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Diners sit in a bright green booth at a bright green swirled tabletop. On the table there’s a full rectangular pizza, a large red plastic boat full of grilled chicken, sweet potato fries served in a headless bust, and wine.
A technicolor feast at Shuggie’s Trash Pie.
Erin Ng

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This Restaurant Is Trash

Shuggie’s Trash Pie in San Francisco serves bruised fruit rosé slushies, salmon belly pizza, and Buffalo chicken gizzards in an explosively colorful space

Twice a week, Kayla Abe and David Murphy go to the farmers market to pick up produce. But while other shoppers are selecting photo-worthy peaches, Abe and Murphy are picking up special orders — entire cauliflower plants from stem to full leaves, wilted greens, ugly mushrooms, bruised fruit — and taking it back to their pizza place, the aptly named Shuggie’s Trash Pie.

That’s where they apply their haul to items like the Casino pizza: The dough is made using spent oat flour (ground from the parts of the grain that remain after oat milk processing), and leftover whey. On top are excess mussels from a local retailer who couldn’t sell them that week; pig trotters that’ve been sliced and cured; and cooked down greens that wilted in the field of a Northern California organic farm.

The “trash” in Shuggie’s name refers to waste from farmers and other food suppliers, which the owners repurpose in all sorts of ways: Bruised fruit gets blended into frosé slushies, fish bycatch crowns a salmon belly pizza, and buffalo-flavored chicken gizzards and hearts make the most of meat offcuts. With the exception of the pepperoni pizza, every item on the Shuggie’s menu has multiple ingredients that would otherwise go wasted. (Murphy does insist on canned Stanislaus 7/11 tomatoes and low-moisture mozzarella to maintain a consistent base of flavor for the pizzas.)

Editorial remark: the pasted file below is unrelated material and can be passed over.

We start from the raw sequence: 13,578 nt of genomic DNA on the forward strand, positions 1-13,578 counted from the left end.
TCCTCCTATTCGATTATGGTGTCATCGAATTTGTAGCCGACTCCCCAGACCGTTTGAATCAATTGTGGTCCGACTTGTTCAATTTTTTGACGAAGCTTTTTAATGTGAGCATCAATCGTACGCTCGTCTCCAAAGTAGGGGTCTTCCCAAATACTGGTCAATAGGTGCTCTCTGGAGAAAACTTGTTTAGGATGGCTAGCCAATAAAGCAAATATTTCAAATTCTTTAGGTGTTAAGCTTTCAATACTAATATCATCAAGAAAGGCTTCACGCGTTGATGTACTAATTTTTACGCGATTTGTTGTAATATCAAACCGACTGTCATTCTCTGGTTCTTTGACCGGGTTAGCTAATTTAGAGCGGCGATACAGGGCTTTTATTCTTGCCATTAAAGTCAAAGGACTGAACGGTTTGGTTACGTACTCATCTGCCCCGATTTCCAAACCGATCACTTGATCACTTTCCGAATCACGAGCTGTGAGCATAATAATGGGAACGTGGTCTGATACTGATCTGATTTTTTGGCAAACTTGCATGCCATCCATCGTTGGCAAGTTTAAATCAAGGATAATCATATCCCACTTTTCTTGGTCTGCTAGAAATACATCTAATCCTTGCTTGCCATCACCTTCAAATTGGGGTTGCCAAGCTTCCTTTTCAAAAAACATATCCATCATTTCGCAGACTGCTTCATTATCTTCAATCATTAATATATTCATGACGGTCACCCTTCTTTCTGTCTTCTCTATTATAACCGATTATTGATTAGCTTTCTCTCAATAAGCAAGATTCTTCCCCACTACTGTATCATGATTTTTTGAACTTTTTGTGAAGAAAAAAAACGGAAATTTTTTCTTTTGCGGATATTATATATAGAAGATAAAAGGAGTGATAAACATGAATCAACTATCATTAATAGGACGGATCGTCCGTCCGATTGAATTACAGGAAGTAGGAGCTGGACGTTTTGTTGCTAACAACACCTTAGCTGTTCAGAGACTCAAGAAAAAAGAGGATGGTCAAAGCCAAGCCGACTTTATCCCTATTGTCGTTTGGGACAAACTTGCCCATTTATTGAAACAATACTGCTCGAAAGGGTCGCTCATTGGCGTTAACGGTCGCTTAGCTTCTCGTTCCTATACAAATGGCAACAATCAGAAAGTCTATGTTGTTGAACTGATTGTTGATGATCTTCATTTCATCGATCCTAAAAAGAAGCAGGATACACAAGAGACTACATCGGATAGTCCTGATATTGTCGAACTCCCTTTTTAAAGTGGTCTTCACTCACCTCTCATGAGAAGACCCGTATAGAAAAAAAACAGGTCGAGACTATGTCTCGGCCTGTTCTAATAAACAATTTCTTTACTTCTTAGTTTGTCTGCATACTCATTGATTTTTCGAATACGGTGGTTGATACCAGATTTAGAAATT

A bright yellow table topped with a red plastic boat of grilled chicken parts drizzled with sauce, along with sides like sweet potato fries in a serving dish shaped like a butt.
Buffalo Everything and accoutrements.

Shuggie’s Trash Pie is the first restaurant from Abe and Murphy, the pair behind Ugly Pickle Co., which sells pickles made from irregular cucumbers and other upcycled produce. Shuggie’s wants diners to think about food they may have considered trash. In the bottom corner of the menu, there’s a short paragraph about how food waste is a contributor to climate change and one area of the global crisis where individuals can make a big impact. “We’re definitely not the first to do this,” Abe says. “But to make some sort of change in individuals’ lives, I think you have to make it this blatant.”

Projects from chefs like Dan Barber and Nick Balla have integrated food waste into fine dining, but Shuggie’s brings the idea to a pizza place with broad appeal, where diners are encouraged to have fun. The front room is painted from floor to ceiling in school-bus yellow, interrupted only by a giant painted image of a leopard head straight out of a tattoo studio flash book. The bar shines with dense hand-poured glitter. The second dining room is painted a deep green with matching hand chairs that make it look like the Jolly Green Giant is holding you in his palm.

A bright yellow room outfitted with pendant lights, zigzag seats, checkered flooring, and a large leopard illustration on the wall.
Inside Shuggie’s.
A green room, with large hand-shaped chairs, and a swirling figure on the wall.